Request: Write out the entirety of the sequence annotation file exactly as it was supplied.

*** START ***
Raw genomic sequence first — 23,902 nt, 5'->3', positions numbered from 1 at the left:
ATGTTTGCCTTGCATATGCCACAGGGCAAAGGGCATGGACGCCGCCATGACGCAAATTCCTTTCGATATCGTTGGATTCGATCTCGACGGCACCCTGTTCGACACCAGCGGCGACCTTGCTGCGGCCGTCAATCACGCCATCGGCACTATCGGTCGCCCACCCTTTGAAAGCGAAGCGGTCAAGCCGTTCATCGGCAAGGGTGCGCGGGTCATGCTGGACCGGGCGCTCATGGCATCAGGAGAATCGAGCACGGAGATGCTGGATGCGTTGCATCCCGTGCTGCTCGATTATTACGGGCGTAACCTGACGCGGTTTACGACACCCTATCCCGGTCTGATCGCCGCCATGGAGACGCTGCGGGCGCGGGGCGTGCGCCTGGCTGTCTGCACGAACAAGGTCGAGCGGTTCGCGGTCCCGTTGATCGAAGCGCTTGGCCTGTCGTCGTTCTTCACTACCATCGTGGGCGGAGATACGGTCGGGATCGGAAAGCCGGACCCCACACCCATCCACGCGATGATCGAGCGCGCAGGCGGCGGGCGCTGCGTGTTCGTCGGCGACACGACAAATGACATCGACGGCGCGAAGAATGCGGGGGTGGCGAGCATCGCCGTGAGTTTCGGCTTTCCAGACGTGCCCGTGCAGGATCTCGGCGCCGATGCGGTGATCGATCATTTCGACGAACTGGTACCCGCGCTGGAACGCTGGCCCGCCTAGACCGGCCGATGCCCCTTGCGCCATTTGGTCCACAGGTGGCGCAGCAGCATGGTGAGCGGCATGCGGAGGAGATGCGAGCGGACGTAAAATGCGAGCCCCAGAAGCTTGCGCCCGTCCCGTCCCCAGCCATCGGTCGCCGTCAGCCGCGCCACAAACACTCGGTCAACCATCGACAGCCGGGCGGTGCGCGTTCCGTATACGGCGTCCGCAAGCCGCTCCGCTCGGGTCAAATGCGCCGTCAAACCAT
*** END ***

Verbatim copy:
Raw genomic sequence first — 23,902 nt, 5'->3', positions numbered from 1 at the left:
ATGTTTGCCTTGCATATGCCACAGGGCAAAGGGCATGGACGCCGCCATGACGCAAATTCCTTTCGATATCGTTGGATTCGATCTCGACGGCACCCTGTTCGACACCAGCGGCGACCTTGCTGCGGCCGTCAATCACGCCATCGGCACTATCGGTCGCCCACCCTTTGAAAGCGAAGCGGTCAAGCCGTTCATCGGCAAGGGTGCGCGGGTCATGCTGGACCGGGCGCTCATGGCATCAGGAGAATCGAGCACGGAGATGCTGGATGCGTTGCATCCCGTGCTGCTCGATTATTACGGGCGTAACCTGACGCGGTTTACGACACCCTATCCCGGTCTGATCGCCGCCATGGAGACGCTGCGGGCGCGGGGCGTGCGCCTGGCTGTCTGCACGAACAAGGTCGAGCGGTTCGCGGTCCCGTTGATCGAAGCGCTTGGCCTGTCGTCGTTCTTCACTACCATCGTGGGCGGAGATACGGTCGGGATCGGAAAGCCGGACCCCACACCCATCCACGCGATGATCGAGCGCGCAGGCGGCGGGCGCTGCGTGTTCGTCGGCGACACGACAAATGACATCGACGGCGCGAAGAATGCGGGGGTGGCGAGCATCGCCGTGAGTTTCGGCTTTCCAGACGTGCCCGTGCAGGATCTCGGCGCCGATGCGGTGATCGATCATTTCGACGAACTGGTACCCGCGCTGGAACGCTGGCCCGCCTAGACCGGCCGATGCCCCTTGCGCCATTTGGTCCACAGGTGGCGCAGCAGCATGGTGAGCGGCATGCGGAGGAGATGCGAGCGGACGTAAAATGCGAGCCCCAGAAGCTTGCGCCCGTCCCGTCCCCAGCCATCGGTCGCCGTCAGCCGCGCCACAAACACTCGGTCAACCATCGACAGCCGGGCGGTGCGCGTTCCGTATACGGCGTCCGCAAGCCGCTCCGCTCGGGTCAAATGCGCCGTCAAACCAT